A Local Disaster: County Baptist Association Calls on David Barton

“This is what Chris Roseborugh, the minister who hosts Fighting for the Faith and researches false teachers for a living, had to say about David Barton:  ‘There are people who twist God’s word and then there are people who just make fleeting references to it…Dave Barton…is flat out deceitful…he needs to clean up his act…he is discrediting himself and he is discrediting Christianity by engaging in this kind of deception.'”

(Seth Dunn – Pulpit & Pen)  My grandfather was a World War II veteran.  He was a part of the 10th Mountain Division, which fought the Axis Powers in Italy.  He was a gregarious storyteller and relayed to our family more than a few humorous tales of his wartime service.  If my grandfather had traumatic experiences during the war he did not, like many of his contemporaries, let on about them….

I do know that my grandfather sometimes had trouble sleeping, suffering from night terrors, but, again, that was not the type of problem about which the members of the greatest generation let on.  Yet, the reality is that many soldiers came home from World War II with what is now known as Post Traumatic Stress Disorder (PTSD).  A half-century after the end of the war, veterans still return from the battlefield suffering from PTSD.  As the United States faces terrorist and insurgent threats, a new type of warfare, the American solider is perhaps even more susceptible to suffering from PTSD.  Fighting irregular troops in urban environments, some of whom aren’t much more than children, can have a devastating long-term effect on the psyche of a combatant who returns home to a neighborhood which doesn’t look that much different from the foreign “battlefield” in which he fought.  According to a recent report from the Department of Veterans Affairs (DVA), the suicide rate of veterans is 22% higher than that of non-veterans.  In response to this situation, the DVA has made treatment available to veterans.  The government, as it should, recognizes the serious health risks related to PTSD, as do I.  That’s why I was incensed to learn that multi-millionaire word-faith prosperity preacher Kenneth Copeland and popular evangelical speaker David Barton had taught their audiences that veterans could be cured of their PTSD by claiming the promises Moses gave to Hebrew soldiers in Numbers 32:20-22.  A video of this outrageous claim is shown below: View article →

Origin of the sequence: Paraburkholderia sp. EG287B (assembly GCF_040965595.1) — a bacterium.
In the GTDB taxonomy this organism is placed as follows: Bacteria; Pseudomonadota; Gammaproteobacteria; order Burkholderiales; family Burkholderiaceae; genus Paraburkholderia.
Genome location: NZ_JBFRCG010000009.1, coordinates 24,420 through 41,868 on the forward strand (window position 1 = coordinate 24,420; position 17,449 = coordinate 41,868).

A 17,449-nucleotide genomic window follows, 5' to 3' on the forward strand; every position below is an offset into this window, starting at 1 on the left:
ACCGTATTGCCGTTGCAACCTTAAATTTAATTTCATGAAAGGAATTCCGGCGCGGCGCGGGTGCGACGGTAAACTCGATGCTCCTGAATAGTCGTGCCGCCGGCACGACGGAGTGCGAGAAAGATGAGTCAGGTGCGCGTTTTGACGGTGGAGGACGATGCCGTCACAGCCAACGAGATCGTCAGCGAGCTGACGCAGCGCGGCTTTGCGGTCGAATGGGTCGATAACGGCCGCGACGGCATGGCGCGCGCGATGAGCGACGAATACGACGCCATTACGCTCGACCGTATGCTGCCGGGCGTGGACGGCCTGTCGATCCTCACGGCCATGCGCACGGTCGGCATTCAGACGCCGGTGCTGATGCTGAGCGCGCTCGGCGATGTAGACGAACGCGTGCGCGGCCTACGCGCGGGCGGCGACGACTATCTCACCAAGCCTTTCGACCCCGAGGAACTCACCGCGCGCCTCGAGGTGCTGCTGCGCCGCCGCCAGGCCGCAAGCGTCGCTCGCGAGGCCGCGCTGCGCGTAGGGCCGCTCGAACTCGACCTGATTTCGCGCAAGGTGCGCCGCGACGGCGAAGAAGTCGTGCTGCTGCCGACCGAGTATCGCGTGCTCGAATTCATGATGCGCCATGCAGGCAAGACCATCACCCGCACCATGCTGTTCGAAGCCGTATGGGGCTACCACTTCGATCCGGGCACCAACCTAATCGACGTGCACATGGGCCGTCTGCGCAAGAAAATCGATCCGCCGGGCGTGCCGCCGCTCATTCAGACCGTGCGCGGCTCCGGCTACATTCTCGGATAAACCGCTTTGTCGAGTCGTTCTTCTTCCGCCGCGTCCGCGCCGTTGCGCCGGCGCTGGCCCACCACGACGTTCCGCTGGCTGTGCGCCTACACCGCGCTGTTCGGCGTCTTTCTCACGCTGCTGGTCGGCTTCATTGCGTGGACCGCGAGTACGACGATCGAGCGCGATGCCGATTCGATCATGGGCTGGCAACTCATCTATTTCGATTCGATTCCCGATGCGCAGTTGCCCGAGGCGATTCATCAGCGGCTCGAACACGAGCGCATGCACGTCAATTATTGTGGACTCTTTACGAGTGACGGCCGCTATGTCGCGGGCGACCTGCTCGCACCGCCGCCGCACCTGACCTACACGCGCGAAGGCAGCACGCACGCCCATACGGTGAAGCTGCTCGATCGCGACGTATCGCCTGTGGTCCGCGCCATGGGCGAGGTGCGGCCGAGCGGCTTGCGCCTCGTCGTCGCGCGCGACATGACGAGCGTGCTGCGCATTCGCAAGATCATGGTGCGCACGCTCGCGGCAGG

The Religious Right uniting with Religious Renegades, Part 1 

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